Chanukah, Donuts and Celiac Disease

Chanukah has become a celebration of miracles and beautiful donuts. In Israel bakeries are transformed into edible art galleries, the humble donut being displayed in the most colorful and enticing form. At this time of year many visit the local bakery or mall with a mission to find the most tasty and delicious looking donut. That all important question on everyone’s lips – which donut should we try? But for my family, this is an activity we cannot enjoy together, as eating one of these donuts has catastrophic consequences for one of my children. My eldest daughter Eden has celiac disease, which means that the smallest amount of gluten is poison for her.

Gluten is a protein found in wheat, rye, barley and triticale – a cross between wheat and rye. Donuts along with other wheat based goods, such as cakes, breads and biscuits are an absolute no no for someone with celiac disease. Gluten is also found in many types of food, that you might not expect. Checking the ingredients of cooking sauces, seasonings and other products is essential to ensure a gluten free diet. The goods news for anyone with celiac disease is that all these products are available in a gluten free form.

I am grateful that today I can buy gluten free donuts and a whole variety of other baked goods and food items, which have been created for the gluten free market. Unfortunately they tend to be significantly more expensive than their regular counterparts; however they enable me to provide a gluten free alternative for Eden during celebrations, festivals and activities. When you are a parent of a child of celiac you have to work hard in order to ensure your child is not left feeling excluded and hungry!

Ten years ago I was shocked to discover Eden has celiac disease. Even more disturbing was realizing that if left untreated, it could cause dangerous illnesses such as depression, cancer, multiple sclerosis, infertility and more. The cure for celiac disease is an abstention from gluten. Initially I was really flummoxed, trying to navigate what having a gluten free diet involved in terms of food preparation and everything else associated with eating inside and outside of the home.

Eating differently from most people presents many challenges. I am still learning how best to ensure my daughter has a gluten free diet and able to eat happily alongside everyone else. I have decided to share what I have learnt so far, in the hope that it will help others facing similar issues to me and raise awareness amongst those who may not consider what it means to have celiac disease.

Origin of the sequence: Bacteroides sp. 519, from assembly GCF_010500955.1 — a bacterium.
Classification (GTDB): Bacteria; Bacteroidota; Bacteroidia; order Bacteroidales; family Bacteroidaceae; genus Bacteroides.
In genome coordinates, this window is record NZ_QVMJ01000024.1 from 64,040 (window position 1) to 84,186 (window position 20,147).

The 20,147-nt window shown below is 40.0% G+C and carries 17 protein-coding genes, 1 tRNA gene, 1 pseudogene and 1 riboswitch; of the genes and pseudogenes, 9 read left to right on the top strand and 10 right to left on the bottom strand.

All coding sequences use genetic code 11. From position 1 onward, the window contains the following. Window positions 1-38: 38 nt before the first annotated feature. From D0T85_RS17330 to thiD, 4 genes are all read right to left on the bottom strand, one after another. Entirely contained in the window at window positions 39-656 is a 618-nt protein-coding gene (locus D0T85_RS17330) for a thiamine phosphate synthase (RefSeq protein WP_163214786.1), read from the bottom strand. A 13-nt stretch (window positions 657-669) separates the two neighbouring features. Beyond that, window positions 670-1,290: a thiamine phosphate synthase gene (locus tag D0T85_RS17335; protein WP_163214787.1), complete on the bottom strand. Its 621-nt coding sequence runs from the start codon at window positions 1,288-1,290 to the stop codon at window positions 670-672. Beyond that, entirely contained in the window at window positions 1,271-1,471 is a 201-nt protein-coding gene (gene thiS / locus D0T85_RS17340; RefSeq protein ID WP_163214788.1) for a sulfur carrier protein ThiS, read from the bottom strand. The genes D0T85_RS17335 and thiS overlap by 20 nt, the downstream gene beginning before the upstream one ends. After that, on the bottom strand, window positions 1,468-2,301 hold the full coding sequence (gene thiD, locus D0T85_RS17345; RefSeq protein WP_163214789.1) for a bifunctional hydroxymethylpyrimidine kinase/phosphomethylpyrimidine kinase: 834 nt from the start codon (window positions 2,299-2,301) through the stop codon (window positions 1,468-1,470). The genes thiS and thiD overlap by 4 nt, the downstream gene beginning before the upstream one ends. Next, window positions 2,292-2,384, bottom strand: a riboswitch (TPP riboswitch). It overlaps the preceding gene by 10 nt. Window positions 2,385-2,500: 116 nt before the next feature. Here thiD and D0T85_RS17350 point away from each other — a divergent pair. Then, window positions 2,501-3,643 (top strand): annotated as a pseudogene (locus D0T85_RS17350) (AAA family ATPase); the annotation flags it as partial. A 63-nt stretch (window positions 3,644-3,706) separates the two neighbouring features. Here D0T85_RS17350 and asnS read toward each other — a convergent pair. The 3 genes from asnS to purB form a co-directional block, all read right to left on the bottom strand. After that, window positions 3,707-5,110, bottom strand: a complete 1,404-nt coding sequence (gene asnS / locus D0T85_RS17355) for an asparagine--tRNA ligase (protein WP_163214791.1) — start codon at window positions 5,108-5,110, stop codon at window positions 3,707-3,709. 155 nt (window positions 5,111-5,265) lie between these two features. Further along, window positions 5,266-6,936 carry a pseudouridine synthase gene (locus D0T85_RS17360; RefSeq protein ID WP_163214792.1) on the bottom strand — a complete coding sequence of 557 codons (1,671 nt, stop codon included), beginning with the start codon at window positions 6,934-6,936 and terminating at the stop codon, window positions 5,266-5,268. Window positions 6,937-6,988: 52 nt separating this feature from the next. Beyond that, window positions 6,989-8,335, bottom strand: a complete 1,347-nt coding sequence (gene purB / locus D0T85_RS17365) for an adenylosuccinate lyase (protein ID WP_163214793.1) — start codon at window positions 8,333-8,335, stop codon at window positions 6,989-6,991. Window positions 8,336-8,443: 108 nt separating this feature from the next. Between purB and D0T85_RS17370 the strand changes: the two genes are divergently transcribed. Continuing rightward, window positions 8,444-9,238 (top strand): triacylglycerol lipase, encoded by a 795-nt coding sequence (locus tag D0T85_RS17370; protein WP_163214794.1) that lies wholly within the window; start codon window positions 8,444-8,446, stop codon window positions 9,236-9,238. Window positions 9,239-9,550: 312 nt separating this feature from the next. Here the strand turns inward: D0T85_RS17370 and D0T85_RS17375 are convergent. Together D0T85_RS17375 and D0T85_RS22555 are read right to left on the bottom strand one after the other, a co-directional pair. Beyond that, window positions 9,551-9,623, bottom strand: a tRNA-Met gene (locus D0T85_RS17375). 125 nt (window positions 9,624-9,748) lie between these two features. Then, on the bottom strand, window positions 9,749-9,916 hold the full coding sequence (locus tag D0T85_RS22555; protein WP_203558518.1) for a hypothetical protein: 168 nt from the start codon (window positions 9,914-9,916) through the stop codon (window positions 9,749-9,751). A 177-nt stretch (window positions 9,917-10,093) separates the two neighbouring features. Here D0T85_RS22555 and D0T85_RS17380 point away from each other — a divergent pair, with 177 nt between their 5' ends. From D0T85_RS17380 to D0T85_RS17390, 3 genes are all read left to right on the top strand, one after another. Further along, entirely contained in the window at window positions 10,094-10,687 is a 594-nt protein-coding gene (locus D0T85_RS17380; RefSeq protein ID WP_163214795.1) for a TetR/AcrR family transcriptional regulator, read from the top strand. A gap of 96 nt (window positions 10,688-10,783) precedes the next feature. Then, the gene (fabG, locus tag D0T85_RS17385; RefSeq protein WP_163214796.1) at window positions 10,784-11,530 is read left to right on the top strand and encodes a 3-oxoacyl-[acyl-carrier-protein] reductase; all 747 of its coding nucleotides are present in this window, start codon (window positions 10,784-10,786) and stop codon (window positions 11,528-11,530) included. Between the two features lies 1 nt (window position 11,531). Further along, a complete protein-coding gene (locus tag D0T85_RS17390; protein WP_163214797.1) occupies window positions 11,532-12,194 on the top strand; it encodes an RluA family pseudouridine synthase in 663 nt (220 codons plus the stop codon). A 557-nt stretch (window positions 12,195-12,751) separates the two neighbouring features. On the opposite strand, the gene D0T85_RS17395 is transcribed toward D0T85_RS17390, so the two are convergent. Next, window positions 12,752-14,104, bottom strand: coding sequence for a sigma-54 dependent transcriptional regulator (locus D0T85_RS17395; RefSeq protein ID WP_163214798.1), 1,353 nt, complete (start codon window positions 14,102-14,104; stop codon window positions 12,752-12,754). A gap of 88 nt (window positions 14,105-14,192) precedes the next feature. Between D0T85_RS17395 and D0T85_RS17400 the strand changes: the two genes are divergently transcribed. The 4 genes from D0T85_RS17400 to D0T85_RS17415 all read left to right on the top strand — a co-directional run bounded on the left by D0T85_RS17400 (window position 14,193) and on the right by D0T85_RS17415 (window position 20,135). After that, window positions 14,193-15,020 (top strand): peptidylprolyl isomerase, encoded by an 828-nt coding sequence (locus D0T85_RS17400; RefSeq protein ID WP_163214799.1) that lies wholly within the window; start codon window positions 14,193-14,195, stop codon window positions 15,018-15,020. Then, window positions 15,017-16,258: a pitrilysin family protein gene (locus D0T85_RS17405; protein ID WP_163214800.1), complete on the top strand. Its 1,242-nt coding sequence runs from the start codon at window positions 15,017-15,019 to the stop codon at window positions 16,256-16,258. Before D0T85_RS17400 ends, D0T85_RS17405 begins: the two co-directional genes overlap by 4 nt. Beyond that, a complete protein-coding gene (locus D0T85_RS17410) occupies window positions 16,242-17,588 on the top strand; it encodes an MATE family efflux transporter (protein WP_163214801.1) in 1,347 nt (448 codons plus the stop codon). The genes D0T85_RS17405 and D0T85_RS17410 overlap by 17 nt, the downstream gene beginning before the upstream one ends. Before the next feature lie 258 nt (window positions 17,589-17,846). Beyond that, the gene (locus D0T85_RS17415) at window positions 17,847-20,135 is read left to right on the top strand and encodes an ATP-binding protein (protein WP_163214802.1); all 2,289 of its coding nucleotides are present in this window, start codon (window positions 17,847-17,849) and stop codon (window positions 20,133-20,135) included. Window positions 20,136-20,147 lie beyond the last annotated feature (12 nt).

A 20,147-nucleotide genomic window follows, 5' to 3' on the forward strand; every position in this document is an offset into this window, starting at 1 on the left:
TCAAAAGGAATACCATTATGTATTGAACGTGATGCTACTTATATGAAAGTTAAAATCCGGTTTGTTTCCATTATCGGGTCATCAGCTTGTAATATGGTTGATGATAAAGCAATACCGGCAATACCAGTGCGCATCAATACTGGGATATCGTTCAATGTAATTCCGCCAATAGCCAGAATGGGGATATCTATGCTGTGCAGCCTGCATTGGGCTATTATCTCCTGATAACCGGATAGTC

C- Community. Community is the biggest resource and asset to help a parent and child feel comfortable with celiac disease. Before any Chanukah party I buy gluten free donuts. They never used to look particularly appetising, but today there are some fantastic looking gluten free donuts to be enjoyed!

A children’s birthday party has the potential to become a disaster if a child with celiac has nothing suitable to eat. I’m not just talking about the cake, I’m talking about making sure that when everyone else is tucking into pizza, there is gluten free pizza too or at least an equivalent available. When my daughter was younger I always sent a message or called the parent in advance of the celebration to make sure they knew about her dietary requirements. I provided Eden with a piece of gluten free birthday cake (I would bake and freeze the cake in portions).

Beyond festivals and birthdays there are regular play dates, outings and meals. It’s really important that families continue to enjoy events and regular activities together. Once family and friends understand and know to ask, gluten free can become second nature for them too, avoiding any uncomfortable situations.

A child’s teacher and classmates need to be informed that a gluten free option must be provided when other children are enjoying a treat. Thankfully, most food is clearly labeled and there is plenty of variety. Eating gluten free does not have to be a burden on anyone. As the parent of a child requiring gluten free, it is my responsibility to give friends and family the tools to enable them to accommodate our gluten free needs.